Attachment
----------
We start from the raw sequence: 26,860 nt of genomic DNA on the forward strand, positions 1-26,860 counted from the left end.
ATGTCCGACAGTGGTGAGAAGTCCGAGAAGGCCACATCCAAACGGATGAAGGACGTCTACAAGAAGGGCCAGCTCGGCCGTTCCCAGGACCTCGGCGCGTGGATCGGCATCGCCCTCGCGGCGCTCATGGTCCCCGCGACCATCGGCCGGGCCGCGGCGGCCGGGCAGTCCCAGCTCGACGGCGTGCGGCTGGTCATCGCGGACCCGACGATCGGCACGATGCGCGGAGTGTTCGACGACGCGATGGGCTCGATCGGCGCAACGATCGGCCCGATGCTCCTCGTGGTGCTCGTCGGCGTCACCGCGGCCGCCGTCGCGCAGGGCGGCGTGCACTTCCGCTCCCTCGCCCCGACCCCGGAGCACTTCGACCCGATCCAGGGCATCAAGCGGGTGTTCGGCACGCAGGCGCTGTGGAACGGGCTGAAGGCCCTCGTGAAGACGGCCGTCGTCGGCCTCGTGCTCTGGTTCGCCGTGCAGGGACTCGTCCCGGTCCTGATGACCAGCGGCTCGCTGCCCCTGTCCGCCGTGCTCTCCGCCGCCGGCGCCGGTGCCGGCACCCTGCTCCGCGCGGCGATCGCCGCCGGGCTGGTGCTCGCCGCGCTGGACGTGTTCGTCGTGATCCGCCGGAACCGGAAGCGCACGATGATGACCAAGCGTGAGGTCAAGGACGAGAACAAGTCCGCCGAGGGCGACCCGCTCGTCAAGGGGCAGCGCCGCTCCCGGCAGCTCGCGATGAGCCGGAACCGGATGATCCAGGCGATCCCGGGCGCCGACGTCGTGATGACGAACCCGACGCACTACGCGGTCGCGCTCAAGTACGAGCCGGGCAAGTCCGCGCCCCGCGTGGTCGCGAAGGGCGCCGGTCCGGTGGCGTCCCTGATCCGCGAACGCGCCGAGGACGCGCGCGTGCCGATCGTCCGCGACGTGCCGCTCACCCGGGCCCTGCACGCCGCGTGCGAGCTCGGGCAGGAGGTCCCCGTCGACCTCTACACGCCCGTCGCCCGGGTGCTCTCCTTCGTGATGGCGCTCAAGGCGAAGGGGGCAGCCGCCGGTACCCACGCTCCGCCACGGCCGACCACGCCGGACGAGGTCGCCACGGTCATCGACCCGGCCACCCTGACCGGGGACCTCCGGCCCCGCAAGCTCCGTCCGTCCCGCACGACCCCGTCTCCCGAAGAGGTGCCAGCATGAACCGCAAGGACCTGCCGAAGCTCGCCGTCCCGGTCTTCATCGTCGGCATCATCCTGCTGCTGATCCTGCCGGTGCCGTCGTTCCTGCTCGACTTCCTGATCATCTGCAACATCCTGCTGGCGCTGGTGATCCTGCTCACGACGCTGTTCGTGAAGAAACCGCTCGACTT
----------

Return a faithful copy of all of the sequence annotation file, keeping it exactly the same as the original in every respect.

We start from the raw sequence: 26,860 nt of genomic DNA on the forward strand, positions 1-26,860 counted from the left end.
ATGTCCGACAGTGGTGAGAAGTCCGAGAAGGCCACATCCAAACGGATGAAGGACGTCTACAAGAAGGGCCAGCTCGGCCGTTCCCAGGACCTCGGCGCGTGGATCGGCATCGCCCTCGCGGCGCTCATGGTCCCCGCGACCATCGGCCGGGCCGCGGCGGCCGGGCAGTCCCAGCTCGACGGCGTGCGGCTGGTCATCGCGGACCCGACGATCGGCACGATGCGCGGAGTGTTCGACGACGCGATGGGCTCGATCGGCGCAACGATCGGCCCGATGCTCCTCGTGGTGCTCGTCGGCGTCACCGCGGCCGCCGTCGCGCAGGGCGGCGTGCACTTCCGCTCCCTCGCCCCGACCCCGGAGCACTTCGACCCGATCCAGGGCATCAAGCGGGTGTTCGGCACGCAGGCGCTGTGGAACGGGCTGAAGGCCCTCGTGAAGACGGCCGTCGTCGGCCTCGTGCTCTGGTTCGCCGTGCAGGGACTCGTCCCGGTCCTGATGACCAGCGGCTCGCTGCCCCTGTCCGCCGTGCTCTCCGCCGCCGGCGCCGGTGCCGGCACCCTGCTCCGCGCGGCGATCGCCGCCGGGCTGGTGCTCGCCGCGCTGGACGTGTTCGTCGTGATCCGCCGGAACCGGAAGCGCACGATGATGACCAAGCGTGAGGTCAAGGACGAGAACAAGTCCGCCGAGGGCGACCCGCTCGTCAAGGGGCAGCGCCGCTCCCGGCAGCTCGCGATGAGCCGGAACCGGATGATCCAGGCGATCCCGGGCGCCGACGTCGTGATGACGAACCCGACGCACTACGCGGTCGCGCTCAAGTACGAGCCGGGCAAGTCCGCGCCCCGCGTGGTCGCGAAGGGCGCCGGTCCGGTGGCGTCCCTGATCCGCGAACGCGCCGAGGACGCGCGCGTGCCGATCGTCCGCGACGTGCCGCTCACCCGGGCCCTGCACGCCGCGTGCGAGCTCGGGCAGGAGGTCCCCGTCGACCTCTACACGCCCGTCGCCCGGGTGCTCTCCTTCGTGATGGCGCTCAAGGCGAAGGGGGCAGCCGCCGGTACCCACGCTCCGCCACGGCCGACCACGCCGGACGAGGTCGCCACGGTCATCGACCCGGCCACCCTGACCGGGGACCTCCGGCCCCGCAAGCTCCGTCCGTCCCGCACGACCCCGTCTCCCGAAGAGGTGCCAGCATGAACCGCAAGGACCTGCCGAAGCTCGCCGTCCCGGTCTTCATCGTCGGCATCATCCTGCTGCTGATCCTGCCGGTGCCGTCGTTCCTGCTCGACTTCCTGATCATCTGCAACATCCTGCTGGCGCTGGTGATCCTGCTCACGACGCTGTTCGTGAAGAAACCGCTCGACTT